I hadn't heard of this book before and it wasn't one that I would normally choose, but I thoroughly enjoyed it. I couldn't put it down. Written from the point of view of both men it allowed the reader to see the struggles of homelessness, and indeed slavery, in a whole new light. It also allowed the reader to question their own motives when 'doing good' or offering help to those less fortunate. Denver Moore's insightful and humbling opinions on life are inspiring.

Also get your hankies by your side, Ron Hall's discussions on his wife's battle with cancer will bring a tear to the eye of anyone. And again the strength of this unlikely friendship is shown with Denver Moore's unfaltering beliefs and strength, combined with Ron Hall's belief in this homeless man leave you feeling a warmth inside.

I would recommend this book to anyone, and I will. The way that both men describe some incidents in their own words allows a deeper understanding of the truth that there are always two sides to every story and that it is always what is on the inside that counts.

Tuesday, 13 July 2010

If You Go Down to the Patch Today...

I went out today to have a go at being a farmer. Well, this is the point of the self-sufficiency plan isn't it? So down to the veggie garden I trooped. I haven't got a nice wicker basket yet to carry my findings so I am doing my bit for the environment and am using old plastic fruit trays from the supermarket instead!

I went specifically for potatoes as the time has come for my first earlies to be ready. I have noticed that things on top of our hill seem to be slower to 'do' than is listed in any book, so I have had to wait a little longer than the books advise for my early potatoes but I was not disappointed! We currently have nowhere to store a total haul of tatties so I am digging as needed so I managed to unearth 6 nice looking Red Dukes for tea. And my oh my how red they are once all that grub is washed off!!!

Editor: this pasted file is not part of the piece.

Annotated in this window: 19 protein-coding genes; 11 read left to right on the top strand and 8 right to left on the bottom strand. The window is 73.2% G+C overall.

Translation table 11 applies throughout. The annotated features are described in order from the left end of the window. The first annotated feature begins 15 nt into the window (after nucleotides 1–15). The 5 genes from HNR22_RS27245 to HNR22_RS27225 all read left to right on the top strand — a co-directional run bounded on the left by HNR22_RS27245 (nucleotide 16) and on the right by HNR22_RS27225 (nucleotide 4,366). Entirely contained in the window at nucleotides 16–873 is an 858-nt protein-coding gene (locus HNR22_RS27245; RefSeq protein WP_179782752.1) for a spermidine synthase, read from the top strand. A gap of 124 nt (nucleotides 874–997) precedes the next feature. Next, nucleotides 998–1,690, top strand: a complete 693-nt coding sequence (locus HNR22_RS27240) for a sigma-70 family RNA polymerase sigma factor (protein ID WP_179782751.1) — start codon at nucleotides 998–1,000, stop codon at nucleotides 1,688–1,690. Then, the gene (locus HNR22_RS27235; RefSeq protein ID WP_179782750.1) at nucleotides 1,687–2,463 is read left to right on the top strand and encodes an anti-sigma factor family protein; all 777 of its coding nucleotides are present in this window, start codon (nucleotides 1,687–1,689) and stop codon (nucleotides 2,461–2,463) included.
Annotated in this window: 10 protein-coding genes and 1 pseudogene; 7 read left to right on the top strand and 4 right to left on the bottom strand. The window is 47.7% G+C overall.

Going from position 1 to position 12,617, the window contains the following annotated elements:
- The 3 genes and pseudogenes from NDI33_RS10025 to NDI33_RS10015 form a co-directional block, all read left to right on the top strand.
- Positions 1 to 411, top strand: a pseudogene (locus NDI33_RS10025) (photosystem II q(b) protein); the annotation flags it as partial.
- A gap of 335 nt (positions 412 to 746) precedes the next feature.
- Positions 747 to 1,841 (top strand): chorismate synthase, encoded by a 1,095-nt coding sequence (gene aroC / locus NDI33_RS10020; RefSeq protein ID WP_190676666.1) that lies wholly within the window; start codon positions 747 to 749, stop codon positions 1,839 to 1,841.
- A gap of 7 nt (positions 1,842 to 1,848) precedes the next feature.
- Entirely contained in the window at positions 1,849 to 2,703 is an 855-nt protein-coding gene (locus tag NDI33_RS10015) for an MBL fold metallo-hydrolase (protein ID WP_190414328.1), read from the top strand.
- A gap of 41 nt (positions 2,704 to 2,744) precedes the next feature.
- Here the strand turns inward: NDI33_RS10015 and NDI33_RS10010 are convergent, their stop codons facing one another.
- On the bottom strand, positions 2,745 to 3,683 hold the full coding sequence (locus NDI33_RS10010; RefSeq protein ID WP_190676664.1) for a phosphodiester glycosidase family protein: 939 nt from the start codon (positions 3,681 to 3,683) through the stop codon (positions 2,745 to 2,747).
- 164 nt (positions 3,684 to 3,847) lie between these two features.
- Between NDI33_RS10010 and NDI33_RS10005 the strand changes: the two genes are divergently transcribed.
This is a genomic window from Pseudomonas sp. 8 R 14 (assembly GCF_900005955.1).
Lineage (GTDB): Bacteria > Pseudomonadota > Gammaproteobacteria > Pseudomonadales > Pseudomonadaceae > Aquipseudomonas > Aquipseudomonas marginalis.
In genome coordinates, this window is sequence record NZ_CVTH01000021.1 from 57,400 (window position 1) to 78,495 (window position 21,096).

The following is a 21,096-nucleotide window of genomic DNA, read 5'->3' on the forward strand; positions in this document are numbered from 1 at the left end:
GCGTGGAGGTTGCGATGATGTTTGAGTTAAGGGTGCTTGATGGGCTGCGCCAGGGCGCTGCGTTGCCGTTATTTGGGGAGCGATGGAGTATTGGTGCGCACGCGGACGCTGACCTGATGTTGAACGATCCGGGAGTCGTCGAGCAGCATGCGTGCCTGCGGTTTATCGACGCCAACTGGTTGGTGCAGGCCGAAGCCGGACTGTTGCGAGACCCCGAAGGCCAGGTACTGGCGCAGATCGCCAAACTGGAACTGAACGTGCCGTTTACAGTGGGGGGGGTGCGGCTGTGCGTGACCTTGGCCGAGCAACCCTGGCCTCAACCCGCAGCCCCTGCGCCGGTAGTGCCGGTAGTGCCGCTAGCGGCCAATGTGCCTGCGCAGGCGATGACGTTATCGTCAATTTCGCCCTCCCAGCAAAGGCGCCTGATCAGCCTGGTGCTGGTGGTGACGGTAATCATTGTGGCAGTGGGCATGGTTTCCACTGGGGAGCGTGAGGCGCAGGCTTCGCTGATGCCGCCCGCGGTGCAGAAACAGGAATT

But I was surprised to find that my wind battered pea plants had come good in the end and had left me a few pods, with some still remaining! I don't think these plants will be seeing us through the bleak midwinter but I am glad that they have grown as well as the have and I think that I have learned much from this year about making next year a success!

As you can see the strawberry plants (of which 5 remain after the sheep/cat/rabbit attack) have managed to club together and produce 3 fruit for me. Not huge but very tasty. This year I am really just trying to get the plants nice and established and get them producing some nice runners to up the Strawberry Patch population!

Monday, 12 July 2010

The Ultimate in Chocolate Cake

  • 200g good quality dark chocolate, broken into pieces
  • 200g unsalted butter, roughly chopped
  • 1 Tbl instant coffee granules
  • 125ml water
  • 85g plain flour
  • 85g self raising flour
  • 1/4 tsp bicarbonate soda
  • 200g light brown/muscovado sugar
  • 200g caster sugar
  • 25g cocoa powder
  • 3 eggs
  • 75ml buttermilk*

*Note - if you don't have buttermilk, add about 10ml of white vinegar to 65ml of milk and sit for 5 minutes.

For Ganache
  • 200g good quality dark chocolate
  • 285ml pouring cream
  • 2 Tbl caster sugar


Preheat oven to 160°C and grease and line a 22cm springform tin.

In a heavy based saucepan over low heat, place the chocolate and butter. Mix the instant coffee into the water and add to the chocolate. Gently melt together and stir to combine. Remove from heat.

While chocolate is melting, sift in the two flours, bicarb, two sugars and cocoa powder and whisk it to remove lumps. In a separate bowl, gently beat the eggs with the buttermilk.

Pour into the flour bowl, the chocolate mix and the egg mix. Stir together until just combined and pour into cake tin.

Bake for 80 - 90 minutes (1.20 - 1.5 hr) until skewer comes out clean and the centre springs back when lightly touched.

Rest in tin for 5 minutes then remove springform ring cool completely on wire rack.

Break the chocolate into pieces in a bowl and set aside. Heat up the cream and sugar in a pot and bring it to just under a boil. Pour the cream into the chocolate pieces and sit aside for a couple of minutes. When chocolate has melted, stir gently to combine into a silky ganache. Refrigerate until it has thickened but still loose enough to pour.